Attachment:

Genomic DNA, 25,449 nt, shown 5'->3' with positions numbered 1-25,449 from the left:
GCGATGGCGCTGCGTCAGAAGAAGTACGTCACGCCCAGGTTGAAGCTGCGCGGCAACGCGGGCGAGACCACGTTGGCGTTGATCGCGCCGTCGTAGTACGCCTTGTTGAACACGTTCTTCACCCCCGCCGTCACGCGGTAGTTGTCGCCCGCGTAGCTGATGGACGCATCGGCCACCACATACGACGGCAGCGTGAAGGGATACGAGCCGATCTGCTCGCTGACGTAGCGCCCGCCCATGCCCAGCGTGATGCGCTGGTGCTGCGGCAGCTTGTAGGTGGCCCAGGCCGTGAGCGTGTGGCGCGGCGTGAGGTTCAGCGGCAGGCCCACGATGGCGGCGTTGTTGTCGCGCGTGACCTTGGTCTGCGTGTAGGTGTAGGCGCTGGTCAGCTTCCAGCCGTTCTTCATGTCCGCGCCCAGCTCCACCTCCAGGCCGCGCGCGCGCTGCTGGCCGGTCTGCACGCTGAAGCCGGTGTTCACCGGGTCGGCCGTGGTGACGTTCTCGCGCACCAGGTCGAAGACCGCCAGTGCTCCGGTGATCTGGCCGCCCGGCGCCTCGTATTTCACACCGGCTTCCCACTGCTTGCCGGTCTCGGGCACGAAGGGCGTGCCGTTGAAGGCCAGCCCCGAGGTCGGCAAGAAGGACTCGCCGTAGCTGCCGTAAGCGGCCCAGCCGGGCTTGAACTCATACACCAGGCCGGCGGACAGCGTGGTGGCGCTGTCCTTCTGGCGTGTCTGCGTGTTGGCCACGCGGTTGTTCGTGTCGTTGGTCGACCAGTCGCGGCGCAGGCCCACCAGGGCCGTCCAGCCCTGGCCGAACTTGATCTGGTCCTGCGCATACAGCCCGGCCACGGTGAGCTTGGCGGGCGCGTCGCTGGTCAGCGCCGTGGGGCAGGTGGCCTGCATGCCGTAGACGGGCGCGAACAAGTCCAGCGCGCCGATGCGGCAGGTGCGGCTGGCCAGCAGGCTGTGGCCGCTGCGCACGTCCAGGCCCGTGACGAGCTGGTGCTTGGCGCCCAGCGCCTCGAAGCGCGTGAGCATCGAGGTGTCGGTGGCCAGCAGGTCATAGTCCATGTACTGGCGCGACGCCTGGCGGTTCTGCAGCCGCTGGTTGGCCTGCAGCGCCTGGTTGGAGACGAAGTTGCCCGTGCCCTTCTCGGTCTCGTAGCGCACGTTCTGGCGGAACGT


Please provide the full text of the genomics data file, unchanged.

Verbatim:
Genomic DNA, 25,449 nt, shown 5'->3' with positions numbered 1-25,449 from the left:
GCGATGGCGCTGCGTCAGAAGAAGTACGTCACGCCCAGGTTGAAGCTGCGCGGCAACGCGGGCGAGACCACGTTGGCGTTGATCGCGCCGTCGTAGTACGCCTTGTTGAACACGTTCTTCACCCCCGCCGTCACGCGGTAGTTGTCGCCCGCGTAGCTGATGGACGCATCGGCCACCACATACGACGGCAGCGTGAAGGGATACGAGCCGATCTGCTCGCTGACGTAGCGCCCGCCCATGCCCAGCGTGATGCGCTGGTGCTGCGGCAGCTTGTAGGTGGCCCAGGCCGTGAGCGTGTGGCGCGGCGTGAGGTTCAGCGGCAGGCCCACGATGGCGGCGTTGTTGTCGCGCGTGACCTTGGTCTGCGTGTAGGTGTAGGCGCTGGTCAGCTTCCAGCCGTTCTTCATGTCCGCGCCCAGCTCCACCTCCAGGCCGCGCGCGCGCTGCTGGCCGGTCTGCACGCTGAAGCCGGTGTTCACCGGGTCGGCCGTGGTGACGTTCTCGCGCACCAGGTCGAAGACCGCCAGTGCTCCGGTGATCTGGCCGCCCGGCGCCTCGTATTTCACACCGGCTTCCCACTGCTTGCCGGTCTCGGGCACGAAGGGCGTGCCGTTGAAGGCCAGCCCCGAGGTCGGCAAGAAGGACTCGCCGTAGCTGCCGTAAGCGGCCCAGCCGGGCTTGAACTCATACACCAGGCCGGCGGACAGCGTGGTGGCGCTGTCCTTCTGGCGTGTCTGCGTGTTGGCCACGCGGTTGTTCGTGTCGTTGGTCGACCAGTCGCGGCGCAGGCCCACCAGGGCCGTCCAGCCCTGGCCGAACTTGATCTGGTCCTGCGCATACAGCCCGGCCACGGTGAGCTTGGCGGGCGCGTCGCTGGTCAGCGCCGTGGGGCAGGTGGCCTGCATGCCGTAGACGGGCGCGAACAAGTCCAGCGCGCCGATGCGGCAGGTGCGGCTGGCCAGCAGGCTGTGGCCGCTGCGCACGTCCAGGCCCGTGACGAGCTGGTGCTTGGCGCCCAGCGCCTCGAAGCGCGTGAGCATCGAGGTGTCGGTGGCCAGCAGGTCATAGTCCATGTACTGGCGCGACGCCTGGCGGTTCTGCAGCCGCTGGTTGGCCTGCAGCGCCTGGTTGGAGACGAAGTTGCCCGTGCCCTTCTCGGTCTCGTAGCGCACGTTCTGGCGGAACGT